Curios About: A Curious Encounter with Nature by Karl Gaff

A Curious Encounter with Nature By Karl Gaff Light microscope and scanning electron microscope (SEM) fitted cameras, prints are A5 to A1

1. This work is about …  delving down at least six orders of magnitude, where you will see treacherous canyons, steep valleys, ridges, rolling hills and vast mountain ranges all on a single grain of pollen. The rugged landscape on the surface of a flower petal and dense forests and high-rise spikes emerging from the surface of a leaf that towers into the sky. We see the same patterns repeat themselves at different scales in nature, where their architectures are governed by the Van der Waals forces.

2. I made this work because … it takes the observer on a visual odyssey between imaginary and real to places far beyond the limits of human vision. It gives the observer a new perspective on the many worlds that exist within our own everyday life that we can’t see without the necessary tools. These images explore the richness, complexity and the sheer beauty in these places that for the most part are overlooked in everyday life – places that on closer inspection are marvels of bio-engineering, simplicity, and complexity.

3. I hope when people see this work they will …  develop a greater appreciation of the beauty of science in action in nature. I hope it offers some encouragement to develop their understanding of the ecological system and the symbiotic relationships that underpin our existence and equilibrium on this planet. I hope it will enlighten the next and successive generations in the importance of protecting how the planet functions, and help them to have an informed view on how to keep it in equilibrium.

4. In terms of art history, this work … represents the writing of new history. The tools to make these images have only existed in the past quarter of a century.

5. You can see my work …  on Instagram here and on Flickr here.

6. Acknowledgements:  These images would not have been possible without the support of Professor Dimitri Scholz at UCD. I would like to thank him for providing me with the fantastic opportunity to use the microscopes at his imaging facility.

7. The six images above are (clockwise, from top left):

a. Anagallis arvensis (scarlet pimpernel): flowering between the months of May and October, the scarlet pimpernel is commonly found growing on waste ground. The pale green bell-shaped structure from which rises the style encapsulates the ovarian complex of the flower. At the top of the style is the stigma peppered in pollen grains. Fortunately, the flower is resistant to self-fertilisation. Protruding from the filaments are glandular hairs that are thought to be responsible for secreting sugary nectar to attract insects so as to disperse its pollen to other flowers of its kind.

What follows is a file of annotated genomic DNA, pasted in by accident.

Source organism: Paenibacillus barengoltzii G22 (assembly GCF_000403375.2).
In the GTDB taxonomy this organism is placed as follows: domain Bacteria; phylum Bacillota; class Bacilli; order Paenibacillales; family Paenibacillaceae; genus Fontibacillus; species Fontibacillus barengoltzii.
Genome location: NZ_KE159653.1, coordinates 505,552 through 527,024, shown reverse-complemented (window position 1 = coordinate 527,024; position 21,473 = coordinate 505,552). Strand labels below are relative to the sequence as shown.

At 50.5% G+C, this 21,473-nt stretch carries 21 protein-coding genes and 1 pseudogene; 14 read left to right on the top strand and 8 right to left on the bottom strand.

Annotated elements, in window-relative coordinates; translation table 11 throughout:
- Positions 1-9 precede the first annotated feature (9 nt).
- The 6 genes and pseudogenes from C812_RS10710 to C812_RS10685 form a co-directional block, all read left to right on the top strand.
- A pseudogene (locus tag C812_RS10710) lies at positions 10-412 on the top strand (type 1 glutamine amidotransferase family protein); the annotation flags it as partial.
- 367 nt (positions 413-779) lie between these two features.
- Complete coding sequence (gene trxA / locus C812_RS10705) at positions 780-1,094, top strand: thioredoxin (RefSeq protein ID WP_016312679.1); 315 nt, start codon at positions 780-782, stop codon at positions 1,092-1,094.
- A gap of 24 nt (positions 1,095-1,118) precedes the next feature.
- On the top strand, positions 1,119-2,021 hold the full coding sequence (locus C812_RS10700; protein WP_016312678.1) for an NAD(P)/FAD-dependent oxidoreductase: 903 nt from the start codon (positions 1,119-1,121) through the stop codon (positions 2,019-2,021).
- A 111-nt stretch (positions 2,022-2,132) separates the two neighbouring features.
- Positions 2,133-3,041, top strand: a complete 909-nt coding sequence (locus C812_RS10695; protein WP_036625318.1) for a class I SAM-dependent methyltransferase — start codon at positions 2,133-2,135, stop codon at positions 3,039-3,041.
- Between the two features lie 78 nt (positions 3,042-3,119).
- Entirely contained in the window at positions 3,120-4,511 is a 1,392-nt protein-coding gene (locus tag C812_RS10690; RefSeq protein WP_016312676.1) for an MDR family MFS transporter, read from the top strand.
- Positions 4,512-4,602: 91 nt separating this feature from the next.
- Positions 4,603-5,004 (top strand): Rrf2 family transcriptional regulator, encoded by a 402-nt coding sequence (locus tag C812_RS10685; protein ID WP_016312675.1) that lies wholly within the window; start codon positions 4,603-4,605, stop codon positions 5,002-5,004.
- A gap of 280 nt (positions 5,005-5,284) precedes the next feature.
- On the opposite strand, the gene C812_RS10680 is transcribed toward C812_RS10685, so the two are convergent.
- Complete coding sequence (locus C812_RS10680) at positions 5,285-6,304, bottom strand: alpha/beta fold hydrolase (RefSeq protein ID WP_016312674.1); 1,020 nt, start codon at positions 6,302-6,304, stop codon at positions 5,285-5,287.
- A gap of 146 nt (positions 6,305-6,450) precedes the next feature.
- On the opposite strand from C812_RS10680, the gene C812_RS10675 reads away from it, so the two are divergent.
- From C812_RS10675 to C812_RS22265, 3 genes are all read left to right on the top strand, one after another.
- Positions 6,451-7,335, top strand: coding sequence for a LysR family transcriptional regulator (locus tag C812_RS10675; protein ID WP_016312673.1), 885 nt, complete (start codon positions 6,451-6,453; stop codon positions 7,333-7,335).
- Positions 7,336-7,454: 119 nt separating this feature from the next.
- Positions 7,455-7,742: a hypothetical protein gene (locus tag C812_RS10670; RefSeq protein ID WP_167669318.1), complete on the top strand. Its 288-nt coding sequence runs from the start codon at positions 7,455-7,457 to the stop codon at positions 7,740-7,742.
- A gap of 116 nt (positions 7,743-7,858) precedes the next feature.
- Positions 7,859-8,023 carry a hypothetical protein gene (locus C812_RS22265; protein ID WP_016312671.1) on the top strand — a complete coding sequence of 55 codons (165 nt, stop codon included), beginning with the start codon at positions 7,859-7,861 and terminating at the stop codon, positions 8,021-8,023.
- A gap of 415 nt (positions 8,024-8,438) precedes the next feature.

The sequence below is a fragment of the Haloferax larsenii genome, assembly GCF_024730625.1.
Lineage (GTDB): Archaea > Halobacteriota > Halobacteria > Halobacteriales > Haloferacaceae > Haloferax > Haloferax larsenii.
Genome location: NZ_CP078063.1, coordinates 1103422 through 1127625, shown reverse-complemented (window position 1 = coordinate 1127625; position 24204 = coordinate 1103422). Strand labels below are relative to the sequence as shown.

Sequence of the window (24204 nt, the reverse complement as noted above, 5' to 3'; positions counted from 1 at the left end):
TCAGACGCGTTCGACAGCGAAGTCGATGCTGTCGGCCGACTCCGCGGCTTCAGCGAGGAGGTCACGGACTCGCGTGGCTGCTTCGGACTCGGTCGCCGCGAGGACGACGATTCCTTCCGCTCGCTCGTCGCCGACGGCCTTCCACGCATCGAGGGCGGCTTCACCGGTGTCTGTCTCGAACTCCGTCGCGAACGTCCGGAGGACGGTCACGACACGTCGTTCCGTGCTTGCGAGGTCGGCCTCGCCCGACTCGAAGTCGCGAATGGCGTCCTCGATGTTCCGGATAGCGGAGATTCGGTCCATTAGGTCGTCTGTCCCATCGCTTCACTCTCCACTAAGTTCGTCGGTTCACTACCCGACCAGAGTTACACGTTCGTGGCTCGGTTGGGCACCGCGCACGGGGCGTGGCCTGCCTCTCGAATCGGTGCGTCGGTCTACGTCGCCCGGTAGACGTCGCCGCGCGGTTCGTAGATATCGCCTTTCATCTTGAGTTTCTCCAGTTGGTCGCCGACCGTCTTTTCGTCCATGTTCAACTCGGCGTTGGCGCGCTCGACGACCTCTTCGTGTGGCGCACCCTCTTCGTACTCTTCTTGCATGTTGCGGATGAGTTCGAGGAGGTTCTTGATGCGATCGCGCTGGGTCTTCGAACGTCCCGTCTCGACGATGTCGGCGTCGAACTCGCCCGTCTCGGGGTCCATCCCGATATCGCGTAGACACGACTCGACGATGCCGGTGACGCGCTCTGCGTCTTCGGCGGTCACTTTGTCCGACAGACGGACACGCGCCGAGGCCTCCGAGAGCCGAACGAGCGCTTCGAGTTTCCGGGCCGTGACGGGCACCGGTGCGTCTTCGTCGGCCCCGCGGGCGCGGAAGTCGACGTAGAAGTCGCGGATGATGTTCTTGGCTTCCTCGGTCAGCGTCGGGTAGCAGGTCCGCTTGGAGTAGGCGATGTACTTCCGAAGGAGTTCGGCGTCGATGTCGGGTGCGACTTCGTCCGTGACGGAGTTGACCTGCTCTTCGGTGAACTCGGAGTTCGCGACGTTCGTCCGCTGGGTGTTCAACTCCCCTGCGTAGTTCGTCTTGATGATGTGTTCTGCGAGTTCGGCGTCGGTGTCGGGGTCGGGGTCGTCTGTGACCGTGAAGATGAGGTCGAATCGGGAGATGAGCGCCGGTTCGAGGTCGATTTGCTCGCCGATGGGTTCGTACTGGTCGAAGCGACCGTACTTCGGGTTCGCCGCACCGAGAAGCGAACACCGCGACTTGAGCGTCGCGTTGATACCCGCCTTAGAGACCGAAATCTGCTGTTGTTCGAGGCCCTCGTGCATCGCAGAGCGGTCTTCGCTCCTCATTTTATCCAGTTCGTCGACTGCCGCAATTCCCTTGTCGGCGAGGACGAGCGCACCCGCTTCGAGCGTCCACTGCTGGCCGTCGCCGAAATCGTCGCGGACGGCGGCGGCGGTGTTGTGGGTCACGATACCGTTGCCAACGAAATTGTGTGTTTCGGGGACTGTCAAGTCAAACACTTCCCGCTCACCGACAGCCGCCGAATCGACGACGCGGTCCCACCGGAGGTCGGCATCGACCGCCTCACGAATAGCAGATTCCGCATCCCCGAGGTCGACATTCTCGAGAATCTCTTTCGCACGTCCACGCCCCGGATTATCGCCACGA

b. Chironomid midge larva: the aquatic larval stage of the chironomid midge is transparent, as are many larvae. These creatures offer the opportunity to study their internal anatomy without having to dissect them. By observing and photographing them under polarised light, we can introduce contrast between different anatomical structures. For example, the muscle fibres, comprising of the optically active myosin molecular bundles, appear to glow yellow-orange as a result of electromagnetic interference between light fields that pass through them. The brownish opaque band that arcs through the organism is its digestive tract. The thin black strip above it is part of the neural network.

c and f. Lepidoptera wing scales: lepidoptera are the order of insects that includes butterflies and moths. Their wings are often covered in a colourful and elaborate decoration of scales. The scales or lamella can be pigmented or they can be transparent giving rise to structural coloration from photonic crystals and or diffraction gratings. In any case, they are intricately woven at the nano scale and can interact with light in remarkable ways, producing exquisite light displays that help the organism attract a partner, deter potential predators and mimic its environments for camouflage.

d. Geranium robertianum pollen: pollen grains come in many shapes and forms. The bulk of the weight of a pollen grain contains a food source for the gamete. Some pollen grains have highly ornamented morphologies with hooks enabling them to adhere to hairy bugs like Velcro. The field of study of pollen grains is called “palynology” and is useful in palaeontology, archaeology and forensics.

e. Brownian tree of vitamin C: responsible for a host of branched structural patterns in nature, the process of diffusion-limited aggregation is at work here – tiny particles chaotically jittering around in solution, doing a random walk due to Brownian motion, cluster together, resulting in branch-shaped aggregates as the fluid in which they are immersed in evaporates. The pattern is known as a “Brownian tree”. Its silver appearance is due to that fact that the thickness of the dendrites is thinner than the wavelength of light.

“Curios About …” is a series featuring works by Dublin artists. Each artist is asked to submit an image of one work and answer a set of questions about it. We’d love it if you’d submit something you’ve made, here.

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Sam Tranum: Sam Tranum is co-founder of Dublin Inquirer. You can reach him at [email protected]

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